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Proper gas for 374 engine
#1
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don1260
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I have a Caribbean that had to have the engine rebuilt.
When they went to start it after the rebuild...it started squirting gas out of the bowl and the fuel fuel pump wasn't working. My mechanic said the the ethanol in the gas at up the rubber in the fuel pump and bowl. He also said because of the compression ratio I have to run an avgal mixture or I might mess up my pistons. Does anyone have problems with todays gas in their 374's and how do you cope with it? Thanks for any help on this. Don

Posted on: 2011/2/21 17:36
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Re: Proper gas for 374 engine
#2
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Owen_Dyneto
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I run premium pump gasoline with the mandated 10% ethanol. No problems, but if I plan on a long, hard and high speed run, I add a bit of real tetraethyl lead just for a little extra protection of the exhaust valve seats. Aviation gasoline definately not required. But I'd recommend setting your ignition timing, with the grade of gasoline you intend to use, such that you have minimum spark knock which can, over the long haul, do severe damage to the pistons. You may find that setting your timing to 5-7 degrees BTDC is about correct, at least it is for my 56 Caribbean.

Posted on: 2011/2/21 17:50
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Re: Proper gas for 374 engine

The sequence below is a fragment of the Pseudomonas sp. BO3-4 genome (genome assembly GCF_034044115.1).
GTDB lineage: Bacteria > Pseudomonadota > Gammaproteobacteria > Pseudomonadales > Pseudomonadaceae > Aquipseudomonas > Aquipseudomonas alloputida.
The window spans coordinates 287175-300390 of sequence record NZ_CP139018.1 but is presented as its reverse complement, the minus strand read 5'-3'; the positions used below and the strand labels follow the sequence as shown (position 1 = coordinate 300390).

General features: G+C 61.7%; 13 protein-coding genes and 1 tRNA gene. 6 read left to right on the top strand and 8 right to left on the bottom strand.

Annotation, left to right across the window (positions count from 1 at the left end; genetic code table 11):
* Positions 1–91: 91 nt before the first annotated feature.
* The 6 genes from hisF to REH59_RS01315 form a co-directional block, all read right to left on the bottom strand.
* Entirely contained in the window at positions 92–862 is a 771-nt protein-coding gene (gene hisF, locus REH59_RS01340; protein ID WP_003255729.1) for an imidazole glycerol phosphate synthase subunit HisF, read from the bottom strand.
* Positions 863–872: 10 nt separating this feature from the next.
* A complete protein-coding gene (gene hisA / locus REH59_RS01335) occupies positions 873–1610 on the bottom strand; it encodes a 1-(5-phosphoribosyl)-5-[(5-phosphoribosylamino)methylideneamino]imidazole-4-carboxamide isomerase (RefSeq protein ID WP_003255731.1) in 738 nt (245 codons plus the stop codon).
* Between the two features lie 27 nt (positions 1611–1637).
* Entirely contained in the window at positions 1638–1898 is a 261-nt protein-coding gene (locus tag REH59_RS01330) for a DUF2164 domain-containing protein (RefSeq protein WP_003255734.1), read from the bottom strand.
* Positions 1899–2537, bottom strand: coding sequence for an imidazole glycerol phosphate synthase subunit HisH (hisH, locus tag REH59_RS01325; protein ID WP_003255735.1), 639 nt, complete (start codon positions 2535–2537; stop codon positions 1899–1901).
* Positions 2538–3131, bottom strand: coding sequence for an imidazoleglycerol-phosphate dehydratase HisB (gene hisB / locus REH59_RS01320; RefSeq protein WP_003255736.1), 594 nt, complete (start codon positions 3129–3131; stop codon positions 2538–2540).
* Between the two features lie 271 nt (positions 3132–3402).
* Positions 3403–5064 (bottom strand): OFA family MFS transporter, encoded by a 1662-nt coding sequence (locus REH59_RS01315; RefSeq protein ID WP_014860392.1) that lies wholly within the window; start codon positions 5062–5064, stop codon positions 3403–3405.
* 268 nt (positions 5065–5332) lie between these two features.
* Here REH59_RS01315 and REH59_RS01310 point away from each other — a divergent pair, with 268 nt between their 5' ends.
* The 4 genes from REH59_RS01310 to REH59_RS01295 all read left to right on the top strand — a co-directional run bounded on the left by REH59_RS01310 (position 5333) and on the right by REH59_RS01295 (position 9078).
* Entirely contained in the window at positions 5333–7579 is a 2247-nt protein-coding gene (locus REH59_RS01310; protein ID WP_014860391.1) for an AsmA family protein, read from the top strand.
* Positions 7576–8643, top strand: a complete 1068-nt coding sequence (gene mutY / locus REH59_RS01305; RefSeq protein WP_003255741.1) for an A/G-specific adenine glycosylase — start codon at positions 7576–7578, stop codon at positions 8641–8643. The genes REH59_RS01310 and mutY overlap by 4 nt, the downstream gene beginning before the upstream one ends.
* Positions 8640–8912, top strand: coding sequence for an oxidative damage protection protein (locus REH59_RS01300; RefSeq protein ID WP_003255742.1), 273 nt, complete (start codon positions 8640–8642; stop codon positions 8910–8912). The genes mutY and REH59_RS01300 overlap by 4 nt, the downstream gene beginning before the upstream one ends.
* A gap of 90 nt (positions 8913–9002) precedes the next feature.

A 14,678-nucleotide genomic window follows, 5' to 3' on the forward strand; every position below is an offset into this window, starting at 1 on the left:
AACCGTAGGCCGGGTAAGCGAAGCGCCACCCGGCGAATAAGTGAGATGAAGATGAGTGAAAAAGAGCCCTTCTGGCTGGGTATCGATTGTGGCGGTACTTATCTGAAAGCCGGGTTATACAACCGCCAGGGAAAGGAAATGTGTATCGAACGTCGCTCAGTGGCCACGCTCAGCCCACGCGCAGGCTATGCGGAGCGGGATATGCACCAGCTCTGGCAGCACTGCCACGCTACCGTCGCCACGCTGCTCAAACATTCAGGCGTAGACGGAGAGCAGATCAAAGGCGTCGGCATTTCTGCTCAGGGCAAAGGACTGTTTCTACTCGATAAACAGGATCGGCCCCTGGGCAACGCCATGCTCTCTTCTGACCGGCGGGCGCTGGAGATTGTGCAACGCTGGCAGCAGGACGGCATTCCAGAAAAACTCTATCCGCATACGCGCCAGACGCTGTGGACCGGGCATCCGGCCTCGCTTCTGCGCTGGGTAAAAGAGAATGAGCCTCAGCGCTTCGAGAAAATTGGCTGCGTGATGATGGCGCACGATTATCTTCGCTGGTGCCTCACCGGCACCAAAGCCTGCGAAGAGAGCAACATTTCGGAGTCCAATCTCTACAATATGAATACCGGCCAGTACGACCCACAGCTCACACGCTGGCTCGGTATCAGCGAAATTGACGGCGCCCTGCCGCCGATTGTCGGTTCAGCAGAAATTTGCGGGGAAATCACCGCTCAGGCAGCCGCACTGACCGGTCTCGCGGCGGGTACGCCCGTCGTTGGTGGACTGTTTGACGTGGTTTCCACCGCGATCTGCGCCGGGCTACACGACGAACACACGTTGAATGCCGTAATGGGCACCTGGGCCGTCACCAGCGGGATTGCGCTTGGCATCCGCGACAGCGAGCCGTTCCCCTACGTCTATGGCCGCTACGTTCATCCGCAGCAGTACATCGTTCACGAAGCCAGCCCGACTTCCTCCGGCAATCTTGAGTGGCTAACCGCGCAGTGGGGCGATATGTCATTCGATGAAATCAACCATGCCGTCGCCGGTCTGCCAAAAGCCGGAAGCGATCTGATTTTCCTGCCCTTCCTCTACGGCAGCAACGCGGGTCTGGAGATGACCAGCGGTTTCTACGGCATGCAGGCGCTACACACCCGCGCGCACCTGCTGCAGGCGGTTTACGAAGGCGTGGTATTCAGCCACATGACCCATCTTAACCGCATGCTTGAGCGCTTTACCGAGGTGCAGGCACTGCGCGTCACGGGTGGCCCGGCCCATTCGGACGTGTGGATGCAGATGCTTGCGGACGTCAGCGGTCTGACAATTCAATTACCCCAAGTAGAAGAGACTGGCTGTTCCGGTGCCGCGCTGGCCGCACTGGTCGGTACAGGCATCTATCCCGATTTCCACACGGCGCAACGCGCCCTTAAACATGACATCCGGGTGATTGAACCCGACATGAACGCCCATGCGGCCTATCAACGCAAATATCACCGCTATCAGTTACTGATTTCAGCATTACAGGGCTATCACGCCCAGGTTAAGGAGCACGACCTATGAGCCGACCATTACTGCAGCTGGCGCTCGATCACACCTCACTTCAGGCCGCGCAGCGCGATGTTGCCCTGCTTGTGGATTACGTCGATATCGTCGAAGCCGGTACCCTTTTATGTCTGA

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Rusty O\'Toole
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The rule I go by is the octane should look like the compression ratio. In other words today's 92 octane gas is for 9.2:1 compression engines.

Naturally this is not a hard and fast rule, just a rule of thumb. But you should be OK if your compression ratio is under 10:1.

If you notice signs of pinging or heat stress you can back off the timing, add octane booster or even a water injection unit. With water injection you can use over 10:1 on pump gas.

Look up the Thompson VitaMeter. It is a water injection unit that is period correct for your car. There are also new models available if you are not stuck on period authenticity.

Posted on: 2011/2/21 17:59
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Re: Proper gas for 374 engine
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Owen_Dyneto
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Rusty, the compression ratio of the 56 Caribbean engine was 10.0 to 1.

Posted on: 2011/2/21 18:16
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Re: Proper gas for 374 engine
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Rusty O\'Toole
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Here is an article on the Vitameter, first published in 1950. It also describes 2 similar gadgets, the Hydro Jector and Octagane. Plus a new type carburetor that feeds low octane fuel for cruising and hi octane when you step on the gas.

Go to this page and scroll down to the bottom.

http://www.gus-stories.org/PDF/Your%2 ... 201950/YourCar100_114.PDF

I believe the Vitameter was available thru the fifties and would be considered a contemporary accessory on any postwar Packard.

Posted on: 2011/2/21 18:20
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Re: Proper gas for 374 engine
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Jack Vines
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Answer - the highest octane sold at the pump plus a can of octane booster.